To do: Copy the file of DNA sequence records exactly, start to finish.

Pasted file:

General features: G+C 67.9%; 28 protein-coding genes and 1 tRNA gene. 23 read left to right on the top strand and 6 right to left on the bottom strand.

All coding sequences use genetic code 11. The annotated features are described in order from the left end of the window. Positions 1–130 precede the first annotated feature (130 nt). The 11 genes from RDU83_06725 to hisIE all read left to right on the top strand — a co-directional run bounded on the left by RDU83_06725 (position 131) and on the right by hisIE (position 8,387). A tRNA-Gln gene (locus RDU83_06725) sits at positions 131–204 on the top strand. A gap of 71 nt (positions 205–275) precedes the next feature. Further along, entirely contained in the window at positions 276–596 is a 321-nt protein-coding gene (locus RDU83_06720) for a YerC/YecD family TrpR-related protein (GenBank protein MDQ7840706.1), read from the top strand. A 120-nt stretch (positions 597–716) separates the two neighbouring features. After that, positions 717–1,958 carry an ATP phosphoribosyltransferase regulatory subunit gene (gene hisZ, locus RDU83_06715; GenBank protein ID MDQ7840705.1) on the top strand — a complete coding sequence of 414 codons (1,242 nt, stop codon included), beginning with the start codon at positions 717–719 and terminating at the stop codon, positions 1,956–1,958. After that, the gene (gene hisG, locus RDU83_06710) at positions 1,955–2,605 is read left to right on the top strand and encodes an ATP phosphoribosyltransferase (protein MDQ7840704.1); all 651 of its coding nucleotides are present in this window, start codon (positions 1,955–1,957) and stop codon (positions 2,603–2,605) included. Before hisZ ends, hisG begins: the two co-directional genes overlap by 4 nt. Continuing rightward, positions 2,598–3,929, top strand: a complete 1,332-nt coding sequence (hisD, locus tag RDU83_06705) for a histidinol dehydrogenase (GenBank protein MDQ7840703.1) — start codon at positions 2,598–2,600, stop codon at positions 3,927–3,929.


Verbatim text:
General features: G+C 67.9%; 28 protein-coding genes and 1 tRNA gene. 23 read left to right on the top strand and 6 right to left on the bottom strand.

All coding sequences use genetic code 11. The annotated features are described in order from the left end of the window. Positions 1–130 precede the first annotated feature (130 nt). The 11 genes from RDU83_06725 to hisIE all read left to right on the top strand — a co-directional run bounded on the left by RDU83_06725 (position 131) and on the right by hisIE (position 8,387). A tRNA-Gln gene (locus RDU83_06725) sits at positions 131–204 on the top strand. A gap of 71 nt (positions 205–275) precedes the next feature. Further along, entirely contained in the window at positions 276–596 is a 321-nt protein-coding gene (locus RDU83_06720) for a YerC/YecD family TrpR-related protein (GenBank protein MDQ7840706.1), read from the top strand. A 120-nt stretch (positions 597–716) separates the two neighbouring features. After that, positions 717–1,958 carry an ATP phosphoribosyltransferase regulatory subunit gene (gene hisZ, locus RDU83_06715; GenBank protein ID MDQ7840705.1) on the top strand — a complete coding sequence of 414 codons (1,242 nt, stop codon included), beginning with the start codon at positions 717–719 and terminating at the stop codon, positions 1,956–1,958. After that, the gene (gene hisG, locus RDU83_06710) at positions 1,955–2,605 is read left to right on the top strand and encodes an ATP phosphoribosyltransferase (protein MDQ7840704.1); all 651 of its coding nucleotides are present in this window, start codon (positions 1,955–1,957) and stop codon (positions 2,603–2,605) included. Before hisZ ends, hisG begins: the two co-directional genes overlap by 4 nt. Continuing rightward, positions 2,598–3,929, top strand: a complete 1,332-nt coding sequence (hisD, locus tag RDU83_06705) for a histidinol dehydrogenase (GenBank protein MDQ7840703.1) — start codon at positions 2,598–2,600, stop codon at positions 3,927–3,929.